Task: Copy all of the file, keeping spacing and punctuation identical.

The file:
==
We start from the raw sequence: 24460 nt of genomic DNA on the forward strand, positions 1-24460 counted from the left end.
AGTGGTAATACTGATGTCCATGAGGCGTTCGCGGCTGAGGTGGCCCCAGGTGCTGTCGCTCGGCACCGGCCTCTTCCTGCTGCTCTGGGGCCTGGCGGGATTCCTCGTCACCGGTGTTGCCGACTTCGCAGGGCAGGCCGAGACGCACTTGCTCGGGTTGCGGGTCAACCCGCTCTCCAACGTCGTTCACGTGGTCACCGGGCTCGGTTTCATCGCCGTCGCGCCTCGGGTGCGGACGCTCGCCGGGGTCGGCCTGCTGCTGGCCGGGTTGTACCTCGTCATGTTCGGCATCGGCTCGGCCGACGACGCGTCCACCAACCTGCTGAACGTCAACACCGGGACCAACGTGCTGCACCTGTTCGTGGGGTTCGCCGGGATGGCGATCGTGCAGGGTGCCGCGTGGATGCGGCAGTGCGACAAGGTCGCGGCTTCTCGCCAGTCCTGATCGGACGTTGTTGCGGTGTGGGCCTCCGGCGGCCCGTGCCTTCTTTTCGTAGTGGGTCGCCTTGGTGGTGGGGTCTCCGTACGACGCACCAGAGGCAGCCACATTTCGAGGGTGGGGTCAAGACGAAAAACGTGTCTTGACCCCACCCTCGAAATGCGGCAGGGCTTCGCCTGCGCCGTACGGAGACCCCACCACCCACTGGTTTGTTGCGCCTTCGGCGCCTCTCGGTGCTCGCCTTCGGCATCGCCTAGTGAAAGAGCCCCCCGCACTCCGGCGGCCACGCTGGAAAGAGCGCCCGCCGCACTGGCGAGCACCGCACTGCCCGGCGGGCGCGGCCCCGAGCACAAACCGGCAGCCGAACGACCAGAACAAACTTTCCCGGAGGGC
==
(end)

We start from the raw sequence: 24460 nt of genomic DNA on the forward strand, positions 1-24460 counted from the left end.
AGTGGTAATACTGATGTCCATGAGGCGTTCGCGGCTGAGGTGGCCCCAGGTGCTGTCGCTCGGCACCGGCCTCTTCCTGCTGCTCTGGGGCCTGGCGGGATTCCTCGTCACCGGTGTTGCCGACTTCGCAGGGCAGGCCGAGACGCACTTGCTCGGGTTGCGGGTCAACCCGCTCTCCAACGTCGTTCACGTGGTCACCGGGCTCGGTTTCATCGCCGTCGCGCCTCGGGTGCGGACGCTCGCCGGGGTCGGCCTGCTGCTGGCCGGGTTGTACCTCGTCATGTTCGGCATCGGCTCGGCCGACGACGCGTCCACCAACCTGCTGAACGTCAACACCGGGACCAACGTGCTGCACCTGTTCGTGGGGTTCGCCGGGATGGCGATCGTGCAGGGTGCCGCGTGGATGCGGCAGTGCGACAAGGTCGCGGCTTCTCGCCAGTCCTGATCGGACGTTGTTGCGGTGTGGGCCTCCGGCGGCCCGTGCCTTCTTTTCGTAGTGGGTCGCCTTGGTGGTGGGGTCTCCGTACGACGCACCAGAGGCAGCCACATTTCGAGGGTGGGGTCAAGACGAAAAACGTGTCTTGACCCCACCCTCGAAATGCGGCAGGGCTTCGCCTGCGCCGTACGGAGACCCCACCACCCACTGGTTTGTTGCGCCTTCGGCGCCTCTCGGTGCTCGCCTTCGGCATCGCCTAGTGAAAGAGCCCCCCGCACTCCGGCGGCCACGCTGGAAAGAGCGCCCGCCGCACTGGCGAGCACCGCACTGCCCGGCGGGCGCGGCCCCGAGCACAAACCGGCAGCCGAACGACCAGAACAAACTTTCCCGGAGGGC